I think they might still make the Pitt Special acrobatic plane new?
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Aerodynamics have now moved on - the blended wing is being seriously explored for commercial aircraft now.
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Old Friday 7th February 2020, 09:09   #866
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Hi Delia,

Quote:
Originally Posted by delia todd View Post
When I was at a folk festival in South Australia in October, I spotted this biplane flying over. It was a bit too far for even my P900 zoom to pick up any detail.

Can someone explain (in simple terms please) why this system of wings was developed and are they still producing such planes?
To fly at low speeds, which the early aviation pioneers attempted, requires a lot of wing area, and it was easier to provide a large, mechanically stable wing by creating a box-like structure comprising of two wings stacked on top of each other, connected by sturdy struts, and securely braced by criss-crossed wires.

Early on in aviation, the pioneers were often bird watchers, and their design usually resembled birds, and accordingly were monoplanes. Otto Lilienthal actually wrote a book on "Bird Flight as the Foundation for Artificial Flight", giving the best account of flapping bird flight ever produced up to that date.

The Wright brothers invented the practical airplane in biplane form because it was sturdier that way, but monoplanes were quite common into WW1, when biplanes became the standard form for their greater rigidity. (Ironically, the most popular monoplane, the German "Dove", did not owe its elegant wing shape to any bird, but rather to the "gliding" seeds of Alsomitra marcocarpa.)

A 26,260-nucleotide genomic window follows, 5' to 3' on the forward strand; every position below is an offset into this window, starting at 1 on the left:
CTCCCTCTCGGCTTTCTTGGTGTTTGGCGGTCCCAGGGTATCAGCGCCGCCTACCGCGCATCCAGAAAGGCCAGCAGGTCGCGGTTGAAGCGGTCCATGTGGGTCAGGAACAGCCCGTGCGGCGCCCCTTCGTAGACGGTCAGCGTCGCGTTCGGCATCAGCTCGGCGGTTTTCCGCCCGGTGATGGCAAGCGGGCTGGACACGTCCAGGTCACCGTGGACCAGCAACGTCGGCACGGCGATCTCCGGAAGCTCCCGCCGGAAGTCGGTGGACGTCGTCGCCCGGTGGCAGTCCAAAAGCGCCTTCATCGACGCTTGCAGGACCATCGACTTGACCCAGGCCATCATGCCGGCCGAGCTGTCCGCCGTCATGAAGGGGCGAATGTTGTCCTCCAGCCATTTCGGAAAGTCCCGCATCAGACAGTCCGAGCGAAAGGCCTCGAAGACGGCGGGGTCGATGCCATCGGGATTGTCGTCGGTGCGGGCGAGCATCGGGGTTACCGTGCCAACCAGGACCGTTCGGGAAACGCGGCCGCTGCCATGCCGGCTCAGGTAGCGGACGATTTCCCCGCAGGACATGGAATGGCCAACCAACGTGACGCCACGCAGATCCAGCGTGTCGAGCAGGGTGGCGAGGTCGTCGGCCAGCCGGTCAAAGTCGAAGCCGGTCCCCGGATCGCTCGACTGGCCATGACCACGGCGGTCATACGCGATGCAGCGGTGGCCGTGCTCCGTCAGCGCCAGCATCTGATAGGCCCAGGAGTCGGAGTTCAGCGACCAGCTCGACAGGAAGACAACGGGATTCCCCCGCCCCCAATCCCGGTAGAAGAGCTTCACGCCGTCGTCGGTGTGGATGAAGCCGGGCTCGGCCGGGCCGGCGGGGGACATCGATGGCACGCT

An important factor for the rise of the biplane layout was that the monoplanes of that era weren't really resembling birds much - their wings had to be braced by dozens of wires too, which created so much drag you were better off with a biplane.

Biplanes are still made today, or produced in kit form and assembled by their owners, but I think all of these are used purely for recreational or sporting purposes.

Regards,

Henning
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Old Friday 7th February 2020, 09:18   #867
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Thank you so much, both Chosun and Henning for your detailed answer.

It really is so interesting, isn't it.
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Old Friday 7th February 2020, 10:12   #868
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Omg - don't get me started on aerodynamics Delia - we'll be here forever !

I was going to be a fighter jet pilot when I was younger - but chronic car sickness and short-sightedness needing coke bottle bottom glasses put paid to that ! ..... oh, that and being a peacenik too

Thanks for the extra info Henning - I used to love watching those early origin of flight documentarys where the flapping wing contraptions would shake themselves into a pile of junk !




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Old Friday 7th February 2020, 22:54   #869
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Quote:
Originally Posted by Farnboro John View Post